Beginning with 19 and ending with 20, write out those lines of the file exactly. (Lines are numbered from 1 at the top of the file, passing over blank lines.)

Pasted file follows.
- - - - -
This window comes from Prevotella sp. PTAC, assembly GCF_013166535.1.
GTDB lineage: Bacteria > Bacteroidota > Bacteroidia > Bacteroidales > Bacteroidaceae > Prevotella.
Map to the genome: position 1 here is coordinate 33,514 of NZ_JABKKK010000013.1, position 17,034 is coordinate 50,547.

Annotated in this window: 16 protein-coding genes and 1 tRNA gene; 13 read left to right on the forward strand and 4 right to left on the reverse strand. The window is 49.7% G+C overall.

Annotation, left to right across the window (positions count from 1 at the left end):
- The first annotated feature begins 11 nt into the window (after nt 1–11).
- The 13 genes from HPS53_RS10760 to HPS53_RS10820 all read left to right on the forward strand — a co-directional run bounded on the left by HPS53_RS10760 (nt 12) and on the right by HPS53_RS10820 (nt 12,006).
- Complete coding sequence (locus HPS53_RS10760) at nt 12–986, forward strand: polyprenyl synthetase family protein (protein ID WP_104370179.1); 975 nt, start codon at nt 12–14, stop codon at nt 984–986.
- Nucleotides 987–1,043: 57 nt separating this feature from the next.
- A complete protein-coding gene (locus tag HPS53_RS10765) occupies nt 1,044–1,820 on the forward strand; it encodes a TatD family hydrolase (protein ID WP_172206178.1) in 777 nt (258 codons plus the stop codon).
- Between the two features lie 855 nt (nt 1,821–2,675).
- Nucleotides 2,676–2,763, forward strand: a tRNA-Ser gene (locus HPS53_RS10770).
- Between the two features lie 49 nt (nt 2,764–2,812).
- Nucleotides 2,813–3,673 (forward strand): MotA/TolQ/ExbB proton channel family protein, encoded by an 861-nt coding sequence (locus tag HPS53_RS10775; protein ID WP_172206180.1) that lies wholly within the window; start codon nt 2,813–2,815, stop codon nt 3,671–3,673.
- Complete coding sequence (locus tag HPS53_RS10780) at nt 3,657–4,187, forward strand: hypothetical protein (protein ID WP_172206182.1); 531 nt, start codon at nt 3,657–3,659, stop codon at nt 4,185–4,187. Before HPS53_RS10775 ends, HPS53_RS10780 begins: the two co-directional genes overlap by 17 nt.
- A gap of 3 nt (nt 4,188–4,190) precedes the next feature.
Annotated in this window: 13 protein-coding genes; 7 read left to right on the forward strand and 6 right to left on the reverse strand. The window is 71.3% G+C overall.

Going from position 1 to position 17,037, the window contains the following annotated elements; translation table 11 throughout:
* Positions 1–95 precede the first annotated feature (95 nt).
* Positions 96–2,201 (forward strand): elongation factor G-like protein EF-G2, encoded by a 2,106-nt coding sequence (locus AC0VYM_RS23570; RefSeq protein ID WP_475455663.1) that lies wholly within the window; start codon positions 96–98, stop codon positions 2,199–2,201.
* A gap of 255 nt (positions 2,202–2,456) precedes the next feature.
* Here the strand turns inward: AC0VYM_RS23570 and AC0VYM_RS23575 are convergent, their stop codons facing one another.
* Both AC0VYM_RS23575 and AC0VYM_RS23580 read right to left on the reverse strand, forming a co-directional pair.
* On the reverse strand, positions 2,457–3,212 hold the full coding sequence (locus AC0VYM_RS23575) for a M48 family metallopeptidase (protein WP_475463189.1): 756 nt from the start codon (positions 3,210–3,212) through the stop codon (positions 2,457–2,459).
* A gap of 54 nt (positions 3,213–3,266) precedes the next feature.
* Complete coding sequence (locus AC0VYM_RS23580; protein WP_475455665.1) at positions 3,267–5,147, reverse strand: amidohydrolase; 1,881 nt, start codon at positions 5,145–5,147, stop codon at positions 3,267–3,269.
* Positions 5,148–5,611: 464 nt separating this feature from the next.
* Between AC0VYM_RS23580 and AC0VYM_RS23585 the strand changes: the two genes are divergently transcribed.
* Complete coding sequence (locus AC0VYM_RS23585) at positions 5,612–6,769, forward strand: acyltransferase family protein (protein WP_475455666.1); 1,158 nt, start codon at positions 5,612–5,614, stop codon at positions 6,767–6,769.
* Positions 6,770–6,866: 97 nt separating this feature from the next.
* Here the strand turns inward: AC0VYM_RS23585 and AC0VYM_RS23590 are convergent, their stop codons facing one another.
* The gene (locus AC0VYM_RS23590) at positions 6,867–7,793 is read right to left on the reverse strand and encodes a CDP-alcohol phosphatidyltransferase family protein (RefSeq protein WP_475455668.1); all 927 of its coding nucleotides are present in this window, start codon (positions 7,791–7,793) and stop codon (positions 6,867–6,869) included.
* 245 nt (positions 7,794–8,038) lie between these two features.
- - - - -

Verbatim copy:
* Positions 1–95 precede the first annotated feature (95 nt).
* Positions 96–2,201 (forward strand): elongation factor G-like protein EF-G2, encoded by a 2,106-nt coding sequence (locus AC0VYM_RS23570; RefSeq protein ID WP_475455663.1) that lies wholly within the window; start codon positions 96–98, stop codon positions 2,199–2,201.